- CX, the high-end and emblematic company from Hong Kong is essentially long haul-focused. It acquired Dragonair (now Cathay Dragon) from Air China in 2007 to serve the Chinese domestic market. It however faces certain financial difficulties, both on long haul (due to the competition from Gulf companies), and on short and medium haul with Chinese companies and low costs exercising competition. It has therefore recently decided to buy Hong Kong Express from the HNA group, thus equipping the group with a weapon in this segment (like Singapore Airlines).
The three Chinese “majors” (CA, MU and CZ) continue to develop at a high rate. In fact, considering that the various Chinese provinces develop at a faster pace than the three major cities (Beijing, Shanghai and Canton), the new highly productive aircraft (A350 and B787) will gain in attractiveness and allow more direct flights whilst reducing congestion at airport centers.
Indeed, the construction of provincial airports to international standards should increase their number from 30 to 120 by 2030, and would be accompanied by an equivalent increase in traffic. In addition, the three major airports of Beijing, Shanghai and Canton have been running behind their capacities, growing at a slower pace than airlines and passenger demand, leading to numerous delays.
The development of local airlines such as Sichuan, Xiamen or Shenzhen Airlines in their regional metropolitan areas will also contribute to this objective of traffic flow, better punctuality and support the political decentralization of these provinces.
The strong development of the well-managed High-Speed Train (HST) will undoubtedly create a balance. It is very complementary for short distances and will contribute, through its electric propulsion, to reducing China’s oil energy deficit.
Air-rail connections deserve to be better developed in China, the only example of an international airport connected to the HST being Xi’an to date, with other cities requiring tedious transfers and load breaks. The merger of the two ministries into a single Ministry of Transport, as in France, is beneficial in this respect.
This development of the High Speed Train is accompanied by a moderate growth of low-cost airlines in China (depending on the region, they currently represent 5 to 10% of traffic compared to 35% in Europe and more than 40% in Southeast Asia), and are most often subsidiaries of large companies such as Japan or Korea.
This strategy is now general, as in Europe with Lufthansa, Air France KLM or British Airways Iberia, which makes it possible to offer complementary products (so-called category management approach) and to better control low-cost competition.
Finally, in terms of aircraft construction, the development of the Chinese C919 aircraft (120 seats and more), after the small 70-seat ARJ21 model to replace the A320 and B737, will help – if it manages to obtain the appropriate operating costs – to support the growth in domestic traffic over the next five to ten years. Although the C929 project has already been launched, the construction of a long-haul aircraft is also planned for the future. Cooperation with Safran (CFM engines) is very important to this regard.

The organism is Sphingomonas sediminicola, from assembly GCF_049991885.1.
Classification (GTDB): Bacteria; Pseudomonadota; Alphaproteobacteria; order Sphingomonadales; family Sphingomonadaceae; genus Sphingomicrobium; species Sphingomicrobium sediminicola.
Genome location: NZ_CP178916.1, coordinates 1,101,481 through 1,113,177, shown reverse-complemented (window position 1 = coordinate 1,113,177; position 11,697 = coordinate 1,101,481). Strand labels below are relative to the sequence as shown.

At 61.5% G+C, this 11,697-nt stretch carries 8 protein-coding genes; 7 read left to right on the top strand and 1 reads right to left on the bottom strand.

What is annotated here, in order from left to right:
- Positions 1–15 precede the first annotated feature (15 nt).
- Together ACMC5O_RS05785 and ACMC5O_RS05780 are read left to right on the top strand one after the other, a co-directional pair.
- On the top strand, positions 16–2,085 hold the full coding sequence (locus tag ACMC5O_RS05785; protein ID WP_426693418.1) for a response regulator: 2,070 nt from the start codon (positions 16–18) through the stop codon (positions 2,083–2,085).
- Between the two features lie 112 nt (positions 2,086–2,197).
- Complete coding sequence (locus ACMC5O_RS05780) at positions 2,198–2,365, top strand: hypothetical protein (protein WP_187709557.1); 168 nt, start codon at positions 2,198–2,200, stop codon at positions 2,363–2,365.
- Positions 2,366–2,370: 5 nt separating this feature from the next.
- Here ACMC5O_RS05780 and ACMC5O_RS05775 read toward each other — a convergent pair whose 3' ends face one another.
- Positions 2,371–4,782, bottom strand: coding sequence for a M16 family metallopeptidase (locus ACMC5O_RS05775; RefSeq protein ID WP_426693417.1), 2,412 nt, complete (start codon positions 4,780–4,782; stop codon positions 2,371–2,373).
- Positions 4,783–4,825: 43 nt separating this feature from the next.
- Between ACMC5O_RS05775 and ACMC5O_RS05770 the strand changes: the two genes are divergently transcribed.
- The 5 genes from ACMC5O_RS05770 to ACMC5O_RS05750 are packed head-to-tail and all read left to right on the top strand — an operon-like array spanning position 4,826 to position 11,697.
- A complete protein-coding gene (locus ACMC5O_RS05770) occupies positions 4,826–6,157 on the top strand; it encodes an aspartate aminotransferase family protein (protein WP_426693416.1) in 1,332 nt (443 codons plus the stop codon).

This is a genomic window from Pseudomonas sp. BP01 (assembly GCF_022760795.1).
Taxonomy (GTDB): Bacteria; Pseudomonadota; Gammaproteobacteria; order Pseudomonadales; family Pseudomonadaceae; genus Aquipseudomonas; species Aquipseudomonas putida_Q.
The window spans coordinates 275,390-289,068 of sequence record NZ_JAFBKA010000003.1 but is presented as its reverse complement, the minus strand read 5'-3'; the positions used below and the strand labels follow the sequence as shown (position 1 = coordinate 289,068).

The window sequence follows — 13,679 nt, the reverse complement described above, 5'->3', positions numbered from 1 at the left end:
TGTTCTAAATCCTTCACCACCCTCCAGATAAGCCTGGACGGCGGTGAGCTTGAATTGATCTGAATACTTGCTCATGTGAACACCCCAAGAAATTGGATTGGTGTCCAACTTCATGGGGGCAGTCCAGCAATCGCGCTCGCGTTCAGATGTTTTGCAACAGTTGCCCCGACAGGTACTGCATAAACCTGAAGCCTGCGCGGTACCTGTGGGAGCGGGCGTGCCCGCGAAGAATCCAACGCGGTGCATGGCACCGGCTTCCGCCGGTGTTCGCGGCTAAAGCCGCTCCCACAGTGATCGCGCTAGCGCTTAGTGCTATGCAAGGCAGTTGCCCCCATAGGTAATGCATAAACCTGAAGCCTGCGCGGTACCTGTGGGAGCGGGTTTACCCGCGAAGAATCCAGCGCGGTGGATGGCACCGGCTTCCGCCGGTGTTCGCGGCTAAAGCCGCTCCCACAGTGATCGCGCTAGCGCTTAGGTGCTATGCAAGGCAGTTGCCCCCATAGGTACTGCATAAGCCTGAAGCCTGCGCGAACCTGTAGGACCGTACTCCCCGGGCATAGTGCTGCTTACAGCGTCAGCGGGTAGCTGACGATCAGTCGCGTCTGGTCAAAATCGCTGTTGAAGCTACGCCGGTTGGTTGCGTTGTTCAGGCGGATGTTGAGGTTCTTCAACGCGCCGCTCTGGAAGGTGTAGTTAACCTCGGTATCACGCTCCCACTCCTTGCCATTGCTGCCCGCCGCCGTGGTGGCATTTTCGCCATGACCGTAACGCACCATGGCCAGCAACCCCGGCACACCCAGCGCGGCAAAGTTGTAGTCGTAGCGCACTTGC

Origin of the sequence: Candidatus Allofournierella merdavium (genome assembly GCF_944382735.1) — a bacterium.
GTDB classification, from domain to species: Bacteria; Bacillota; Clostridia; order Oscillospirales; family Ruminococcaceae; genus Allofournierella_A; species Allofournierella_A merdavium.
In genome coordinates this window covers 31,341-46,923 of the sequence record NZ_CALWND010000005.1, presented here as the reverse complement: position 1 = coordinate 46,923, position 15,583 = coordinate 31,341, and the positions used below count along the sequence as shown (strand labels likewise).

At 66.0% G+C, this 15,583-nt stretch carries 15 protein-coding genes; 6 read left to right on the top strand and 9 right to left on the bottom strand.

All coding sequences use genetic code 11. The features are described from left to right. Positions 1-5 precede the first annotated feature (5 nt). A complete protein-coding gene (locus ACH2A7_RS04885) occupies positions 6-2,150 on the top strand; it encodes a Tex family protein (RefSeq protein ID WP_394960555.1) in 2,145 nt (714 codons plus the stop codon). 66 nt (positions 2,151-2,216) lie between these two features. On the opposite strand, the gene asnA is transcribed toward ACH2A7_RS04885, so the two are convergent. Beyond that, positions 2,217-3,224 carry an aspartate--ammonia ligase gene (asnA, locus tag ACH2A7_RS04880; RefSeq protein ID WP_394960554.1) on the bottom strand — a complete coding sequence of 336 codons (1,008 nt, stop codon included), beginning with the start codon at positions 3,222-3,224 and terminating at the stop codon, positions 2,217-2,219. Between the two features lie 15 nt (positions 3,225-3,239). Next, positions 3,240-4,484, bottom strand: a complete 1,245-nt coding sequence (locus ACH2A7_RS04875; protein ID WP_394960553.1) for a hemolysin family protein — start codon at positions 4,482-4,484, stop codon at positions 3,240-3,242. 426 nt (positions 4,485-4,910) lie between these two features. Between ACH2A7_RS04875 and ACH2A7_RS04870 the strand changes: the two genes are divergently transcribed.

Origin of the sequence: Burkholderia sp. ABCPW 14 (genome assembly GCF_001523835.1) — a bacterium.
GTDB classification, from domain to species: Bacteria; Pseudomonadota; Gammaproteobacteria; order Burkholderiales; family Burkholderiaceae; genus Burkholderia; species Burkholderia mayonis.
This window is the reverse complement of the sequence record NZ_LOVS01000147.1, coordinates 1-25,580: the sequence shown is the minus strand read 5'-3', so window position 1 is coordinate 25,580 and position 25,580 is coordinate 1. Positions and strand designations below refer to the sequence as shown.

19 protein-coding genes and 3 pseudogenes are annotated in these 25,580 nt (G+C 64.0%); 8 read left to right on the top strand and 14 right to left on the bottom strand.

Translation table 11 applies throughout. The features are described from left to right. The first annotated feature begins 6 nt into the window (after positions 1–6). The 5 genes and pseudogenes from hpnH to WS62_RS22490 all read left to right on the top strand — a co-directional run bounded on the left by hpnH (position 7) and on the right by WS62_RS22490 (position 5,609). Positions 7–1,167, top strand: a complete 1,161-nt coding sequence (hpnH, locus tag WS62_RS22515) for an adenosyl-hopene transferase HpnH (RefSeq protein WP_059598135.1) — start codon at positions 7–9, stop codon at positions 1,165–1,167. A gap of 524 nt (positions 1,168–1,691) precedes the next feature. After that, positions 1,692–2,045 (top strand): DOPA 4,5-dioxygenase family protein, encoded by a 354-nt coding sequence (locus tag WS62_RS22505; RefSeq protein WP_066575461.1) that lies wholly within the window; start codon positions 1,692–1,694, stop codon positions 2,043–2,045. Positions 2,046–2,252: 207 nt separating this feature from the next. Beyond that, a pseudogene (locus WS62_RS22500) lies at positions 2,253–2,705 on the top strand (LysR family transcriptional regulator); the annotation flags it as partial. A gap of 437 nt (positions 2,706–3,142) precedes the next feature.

After experiencing a very strong growth in the years 2005-2015, the China-Europe routes now seem to be reaching a point of balance, in particular through the establishment of joint ventures between European and Chinese companies.
Air transport is now also expanding to North America (despite current isolationist tendencies that still have little impact), both on the west and east sides (new aircraft allowing more direct economic flights) and the Pacific (an area where China wants to play an increasingly important political role).
In terms of traffic, China still applies a negotiated bilateral rights regime (no Open Skies) and European countries are accordingly seeking to protect their equilibrium position; in the case of France, for example, traffic rights are 50 round trips per week and will gradually increase to 100 for the coming years.
The capital destination (Paris) is relatively protected from the three major Chinese cities, but openings will be possible from the Chinese province to Paris or from the major Chinese cities to the French province, which explains the interest of opening the capital of these airports. The case of Toulouse airport has nevertheless cooled some appetites.
In terms of alliances, the three Chinese majors are (or will be for China Southern) logically associated with the three European majors and the three American majors within Skyteam, Star Alliance and Oneworld. Originally purely commercial in the form of code-sharing, these alliances are gradually moving towards joint ventures and equity investments to be more secure over time (e. g. Air France with Delta Airlines and China Eastern). Only the case of Cathay Pacific remains uncertain, as it may remain close to Oneworld or switch to the Star Alliance camp with Air China given its shareholding in the capital
Hong Kong as a typical case study.
On the one hand, Singapore Airport is the main international competitor and is growing rapidly. ON the other hand, Hong Kong Airport has been saturated for several years and the third runway will only open at best in 2024.